# How to sign commited group elements?

I'm actually searching some particular primitive compatible with Groth-Sahai commitment.

I would like to know a signature scheme (on group elements), such that there exists an algorithm $$\mathtt{SigCom}$$ such that it takes as input the commitment key $$\mathtt{ck}$$ , the signing key $$\mathtt{sk}$$ and a commitment $$\mathtt{c}$$ and outputs a committed signature $$\mathtt{c}_\sigma$$ with a (Groth-Sahai) proof $$\pi$$ that certifies the signature committed is the signature of the value (in the commitment of the input).

I've found this article. It does exactly what I want except that the value are on a precise type $$\left(G^m, H^m\right)$$, and it's too restrictive for me.

If you know a more general result (or something that fit with two group elements without any relation between them), it would be good for me.

• see this paper aswell: link.springer.com/chapter/10.1007/978-3-642-14623-7_12 It has the same message space so it might still be too restrictive though. Maybe you could clarify your restrictions? Jun 19, 2021 at 7:51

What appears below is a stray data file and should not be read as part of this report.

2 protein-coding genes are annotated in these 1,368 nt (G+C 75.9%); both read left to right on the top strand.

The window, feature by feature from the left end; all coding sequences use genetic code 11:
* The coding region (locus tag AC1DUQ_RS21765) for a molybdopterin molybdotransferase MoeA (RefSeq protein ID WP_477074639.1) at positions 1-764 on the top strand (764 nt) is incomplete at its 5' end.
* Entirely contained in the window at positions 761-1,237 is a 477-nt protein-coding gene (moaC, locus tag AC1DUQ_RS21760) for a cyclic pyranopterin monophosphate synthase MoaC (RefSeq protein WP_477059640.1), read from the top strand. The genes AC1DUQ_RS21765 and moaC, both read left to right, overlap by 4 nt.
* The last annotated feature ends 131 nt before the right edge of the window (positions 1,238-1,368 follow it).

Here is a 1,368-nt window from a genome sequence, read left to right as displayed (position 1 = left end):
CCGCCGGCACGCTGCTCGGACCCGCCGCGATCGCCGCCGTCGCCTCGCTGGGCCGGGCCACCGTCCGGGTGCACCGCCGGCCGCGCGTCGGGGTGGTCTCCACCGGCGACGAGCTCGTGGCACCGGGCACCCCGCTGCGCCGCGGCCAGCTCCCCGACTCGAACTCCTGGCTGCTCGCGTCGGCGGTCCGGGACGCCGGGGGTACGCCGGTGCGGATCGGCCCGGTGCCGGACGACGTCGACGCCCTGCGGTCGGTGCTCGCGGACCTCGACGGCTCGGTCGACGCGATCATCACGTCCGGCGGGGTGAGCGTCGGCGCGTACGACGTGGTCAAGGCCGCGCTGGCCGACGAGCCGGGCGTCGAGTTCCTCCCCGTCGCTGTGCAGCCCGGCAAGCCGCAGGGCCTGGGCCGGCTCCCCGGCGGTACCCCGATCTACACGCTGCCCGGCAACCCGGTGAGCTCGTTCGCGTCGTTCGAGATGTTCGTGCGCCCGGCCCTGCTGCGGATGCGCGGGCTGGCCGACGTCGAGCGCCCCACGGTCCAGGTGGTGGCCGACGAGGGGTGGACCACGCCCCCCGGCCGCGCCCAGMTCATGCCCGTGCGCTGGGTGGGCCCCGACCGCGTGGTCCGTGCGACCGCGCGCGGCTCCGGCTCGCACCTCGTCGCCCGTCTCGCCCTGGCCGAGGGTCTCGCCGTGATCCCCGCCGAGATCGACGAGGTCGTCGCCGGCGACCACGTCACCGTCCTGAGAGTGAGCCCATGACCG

• I would like to have something very general which can consider each vector of group elements as message. Jun 29, 2021 at 9:23
• Without having studied the details of the paper I linked, it does not seem that any party actually has to know neither $m$ nor $H^m$, which should then satisfy your requirements. Also, the authors state that the scheme can be instantiated for $G_1 = G_2$, which seems in line with your general setting. Jun 30, 2021 at 9:05
• $H$ is fixed, then only few vectors can be signed. For example $(G, H^2)$ can't be signed. Jun 30, 2021 at 9:07
• you are not actually signing $H^m$ in section 4 of the linked paper, the value only exists. But instead, have a look at section 5 of the linked paper. It proposes a scheme for signing vectors of group elements, which seems to be what you need Jun 30, 2021 at 9:15